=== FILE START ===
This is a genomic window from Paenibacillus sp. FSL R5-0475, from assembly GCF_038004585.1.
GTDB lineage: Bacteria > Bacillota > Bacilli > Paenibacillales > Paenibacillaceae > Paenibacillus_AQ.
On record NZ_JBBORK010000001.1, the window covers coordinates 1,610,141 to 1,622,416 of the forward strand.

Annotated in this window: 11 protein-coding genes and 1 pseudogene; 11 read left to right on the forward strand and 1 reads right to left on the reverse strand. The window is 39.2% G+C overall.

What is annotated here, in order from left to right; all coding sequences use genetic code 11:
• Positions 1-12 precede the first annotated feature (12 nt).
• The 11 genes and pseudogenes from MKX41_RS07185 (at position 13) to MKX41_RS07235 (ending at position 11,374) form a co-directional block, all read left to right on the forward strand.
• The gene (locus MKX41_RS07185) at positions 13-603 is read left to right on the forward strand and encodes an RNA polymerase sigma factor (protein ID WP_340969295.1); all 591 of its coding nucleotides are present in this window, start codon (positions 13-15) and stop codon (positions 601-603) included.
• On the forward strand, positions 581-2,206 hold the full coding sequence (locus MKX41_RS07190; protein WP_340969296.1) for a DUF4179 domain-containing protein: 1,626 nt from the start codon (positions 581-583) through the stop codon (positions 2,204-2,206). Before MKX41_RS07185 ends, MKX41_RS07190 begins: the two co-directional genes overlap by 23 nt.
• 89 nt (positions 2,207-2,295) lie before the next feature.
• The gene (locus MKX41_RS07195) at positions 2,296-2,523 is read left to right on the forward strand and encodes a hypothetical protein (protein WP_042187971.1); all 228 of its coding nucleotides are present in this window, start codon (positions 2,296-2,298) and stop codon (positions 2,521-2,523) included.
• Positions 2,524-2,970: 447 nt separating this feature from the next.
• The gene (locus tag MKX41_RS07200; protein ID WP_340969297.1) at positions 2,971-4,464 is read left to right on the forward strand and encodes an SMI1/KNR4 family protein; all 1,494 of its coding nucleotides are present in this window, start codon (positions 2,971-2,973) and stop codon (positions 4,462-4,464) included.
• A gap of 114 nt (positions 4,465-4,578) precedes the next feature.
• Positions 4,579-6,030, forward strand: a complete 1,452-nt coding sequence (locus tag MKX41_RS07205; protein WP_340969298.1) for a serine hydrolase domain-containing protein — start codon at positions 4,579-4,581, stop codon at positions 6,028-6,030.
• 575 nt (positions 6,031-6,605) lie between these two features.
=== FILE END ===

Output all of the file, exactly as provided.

This is a genomic window from Paenibacillus sp. FSL R5-0475, from assembly GCF_038004585.1.
GTDB lineage: Bacteria > Bacillota > Bacilli > Paenibacillales > Paenibacillaceae > Paenibacillus_AQ.
On record NZ_JBBORK010000001.1, the window covers coordinates 1,610,141 to 1,622,416 of the forward strand.

Annotated in this window: 11 protein-coding genes and 1 pseudogene; 11 read left to right on the forward strand and 1 reads right to left on the reverse strand. The window is 39.2% G+C overall.

What is annotated here, in order from left to right; all coding sequences use genetic code 11:
• Positions 1-12 precede the first annotated feature (12 nt).
• The 11 genes and pseudogenes from MKX41_RS07185 (at position 13) to MKX41_RS07235 (ending at position 11,374) form a co-directional block, all read left to right on the forward strand.
• The gene (locus MKX41_RS07185) at positions 13-603 is read left to right on the forward strand and encodes an RNA polymerase sigma factor (protein ID WP_340969295.1); all 591 of its coding nucleotides are present in this window, start codon (positions 13-15) and stop codon (positions 601-603) included.
• On the forward strand, positions 581-2,206 hold the full coding sequence (locus MKX41_RS07190; protein WP_340969296.1) for a DUF4179 domain-containing protein: 1,626 nt from the start codon (positions 581-583) through the stop codon (positions 2,204-2,206). Before MKX41_RS07185 ends, MKX41_RS07190 begins: the two co-directional genes overlap by 23 nt.
• 89 nt (positions 2,207-2,295) lie before the next feature.
• The gene (locus MKX41_RS07195) at positions 2,296-2,523 is read left to right on the forward strand and encodes a hypothetical protein (protein WP_042187971.1); all 228 of its coding nucleotides are present in this window, start codon (positions 2,296-2,298) and stop codon (positions 2,521-2,523) included.
• Positions 2,524-2,970: 447 nt separating this feature from the next.
• The gene (locus tag MKX41_RS07200; protein ID WP_340969297.1) at positions 2,971-4,464 is read left to right on the forward strand and encodes an SMI1/KNR4 family protein; all 1,494 of its coding nucleotides are present in this window, start codon (positions 2,971-2,973) and stop codon (positions 4,462-4,464) included.
• A gap of 114 nt (positions 4,465-4,578) precedes the next feature.
• Positions 4,579-6,030, forward strand: a complete 1,452-nt coding sequence (locus tag MKX41_RS07205; protein WP_340969298.1) for a serine hydrolase domain-containing protein — start codon at positions 4,579-4,581, stop codon at positions 6,028-6,030.
• 575 nt (positions 6,031-6,605) lie between these two features.